TODAY’S FORECAST: Appreciative
As long as I can remember, I have had an immense fascination with the story of Helen Keller. I remember as a little girl discovering the children’s edition of the story in our elementary school library and checking it out for the first time. I remember climbing up to my favorite reading spot in the tree out front of my childhood home and working my way through its chapters. I remember being intrigued by both the Braille and Manual alphabets that were printed at the back of the book, trying to imitate the raised bumps with a pencil on paper and learning the hand formations that represent each letter of the alphabet. I even remember the little pouch with the blue library check-out card where I had written my name repeatedly, indicating I’d renewed it over and over again.
For those of you who might not be familiar with her story, Helen Keller was an author, speaker and political activist. She was born in Tuscumbia, Alabama in 1880. An illness (believed now to be scarlet fever or meningitis) made her deaf and blind. The most famous adaptation of her story is the Miracle Worker, in which Helen’s dark and silent world is unlocked by her beloved teacher, Anne Sullivan.
I have read multiple adaptations of this story, seen multiple dramatic productions and watched multiple movies on TV. There is something about the story that is so engaging to me, though I’m not sure I could pinpoint just one item specifically. Maybe it is simply the story of her perseverance that grabs me. Imagine having no sight and sound in the world around you. Imagine the frustration of not being able to communicate because you have no concept of words or language. Even now, when I hear video clips of her speaking in her garbled, broken speech, I ironically find myself speechless (and in tears) when she begins addressing the cameras.
She was a prolific writer. To hear her tell her story in her own words in the first few chapters of her autobiography, The Story of My Life, is nothing short of profound. Despite having not seen or heard anything of the environment around her, she paints a picture so detailed that it leaves you awestruck. There are perfectly seeing and hearing authors that would give their right arm to write prose such as this. If you haven’t read it, I highly encourage you to check it out.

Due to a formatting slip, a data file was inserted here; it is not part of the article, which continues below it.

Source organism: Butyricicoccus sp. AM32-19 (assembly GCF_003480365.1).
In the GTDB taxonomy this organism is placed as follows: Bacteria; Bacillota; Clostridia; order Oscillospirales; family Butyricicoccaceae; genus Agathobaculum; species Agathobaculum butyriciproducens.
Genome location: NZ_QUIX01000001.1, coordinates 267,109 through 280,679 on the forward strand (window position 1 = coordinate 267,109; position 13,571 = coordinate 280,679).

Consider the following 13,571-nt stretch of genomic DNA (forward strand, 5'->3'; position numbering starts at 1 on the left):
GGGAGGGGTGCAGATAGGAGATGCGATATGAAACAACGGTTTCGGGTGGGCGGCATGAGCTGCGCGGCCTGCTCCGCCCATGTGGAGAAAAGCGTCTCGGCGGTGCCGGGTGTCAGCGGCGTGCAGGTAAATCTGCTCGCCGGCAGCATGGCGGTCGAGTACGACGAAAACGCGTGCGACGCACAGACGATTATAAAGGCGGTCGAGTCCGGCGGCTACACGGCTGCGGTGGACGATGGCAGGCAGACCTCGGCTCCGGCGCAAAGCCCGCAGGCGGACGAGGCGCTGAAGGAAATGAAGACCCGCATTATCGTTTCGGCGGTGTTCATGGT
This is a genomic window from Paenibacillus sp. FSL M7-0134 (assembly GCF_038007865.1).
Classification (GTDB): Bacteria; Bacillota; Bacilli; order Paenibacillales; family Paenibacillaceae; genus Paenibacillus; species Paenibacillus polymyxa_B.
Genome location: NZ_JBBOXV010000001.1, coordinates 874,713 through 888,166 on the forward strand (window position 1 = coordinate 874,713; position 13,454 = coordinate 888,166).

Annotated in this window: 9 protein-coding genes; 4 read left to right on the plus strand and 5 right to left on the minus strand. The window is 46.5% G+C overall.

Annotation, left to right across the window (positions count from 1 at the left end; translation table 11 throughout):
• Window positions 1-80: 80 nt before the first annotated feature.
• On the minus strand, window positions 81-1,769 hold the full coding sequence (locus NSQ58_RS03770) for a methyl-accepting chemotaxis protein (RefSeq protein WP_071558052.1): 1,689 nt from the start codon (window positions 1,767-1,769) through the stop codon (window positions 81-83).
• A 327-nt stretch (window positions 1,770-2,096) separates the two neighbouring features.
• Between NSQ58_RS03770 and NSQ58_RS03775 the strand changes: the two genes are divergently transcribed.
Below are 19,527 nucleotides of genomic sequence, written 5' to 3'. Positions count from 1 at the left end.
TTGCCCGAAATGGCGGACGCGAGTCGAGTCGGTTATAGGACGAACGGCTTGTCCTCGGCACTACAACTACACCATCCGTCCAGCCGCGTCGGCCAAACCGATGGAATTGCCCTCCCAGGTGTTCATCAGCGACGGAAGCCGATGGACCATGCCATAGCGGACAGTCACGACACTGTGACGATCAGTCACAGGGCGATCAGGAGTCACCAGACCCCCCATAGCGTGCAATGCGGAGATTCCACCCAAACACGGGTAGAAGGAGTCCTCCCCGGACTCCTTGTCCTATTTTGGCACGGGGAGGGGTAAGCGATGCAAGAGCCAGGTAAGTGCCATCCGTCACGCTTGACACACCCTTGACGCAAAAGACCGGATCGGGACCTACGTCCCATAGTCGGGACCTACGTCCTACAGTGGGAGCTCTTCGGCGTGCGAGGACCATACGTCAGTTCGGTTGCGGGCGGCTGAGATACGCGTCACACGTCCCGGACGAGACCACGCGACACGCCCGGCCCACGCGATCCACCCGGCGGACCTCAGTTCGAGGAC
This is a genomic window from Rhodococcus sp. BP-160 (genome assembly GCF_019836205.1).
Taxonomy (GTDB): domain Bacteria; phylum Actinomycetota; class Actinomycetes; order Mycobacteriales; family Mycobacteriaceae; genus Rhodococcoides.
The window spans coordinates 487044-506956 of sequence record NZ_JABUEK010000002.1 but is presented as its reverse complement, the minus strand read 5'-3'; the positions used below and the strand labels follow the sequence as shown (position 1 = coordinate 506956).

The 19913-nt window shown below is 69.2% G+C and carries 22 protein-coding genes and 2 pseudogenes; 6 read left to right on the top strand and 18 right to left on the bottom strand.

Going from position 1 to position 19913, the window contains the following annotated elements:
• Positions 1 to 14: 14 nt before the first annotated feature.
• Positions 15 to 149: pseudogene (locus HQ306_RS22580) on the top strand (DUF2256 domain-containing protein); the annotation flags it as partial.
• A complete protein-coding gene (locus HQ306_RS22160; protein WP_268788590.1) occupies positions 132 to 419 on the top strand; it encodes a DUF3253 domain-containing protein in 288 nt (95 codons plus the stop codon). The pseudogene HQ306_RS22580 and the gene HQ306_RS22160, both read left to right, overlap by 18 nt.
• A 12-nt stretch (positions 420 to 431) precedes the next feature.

I guess you would probably call me a Helen Keller “junkie,” though “aficionado” or “enthusiast” would probably be preferred. Whatever you want to call it, this woman inspires me intensely. Recently, I came across a page on the Internet entitled “Helen Keller Jokes.” None of them are new, they’ve been around for decades, but I just don’t find them funny. In fact, some I found downright repulsive. For someone who overcame such odds to become such an active humanitarian for our country, I just don’t understand the need to “poke fun.”
I’d like to share a YouTube clip of Helen with her friend Polly Thompson, addressing one of her greatest disappointments in life, “not being able to speak normally.” For what she could not speak independently, she says with overpowering grace. Hats off to you, Helen Keller. Thank you for inspiring us all.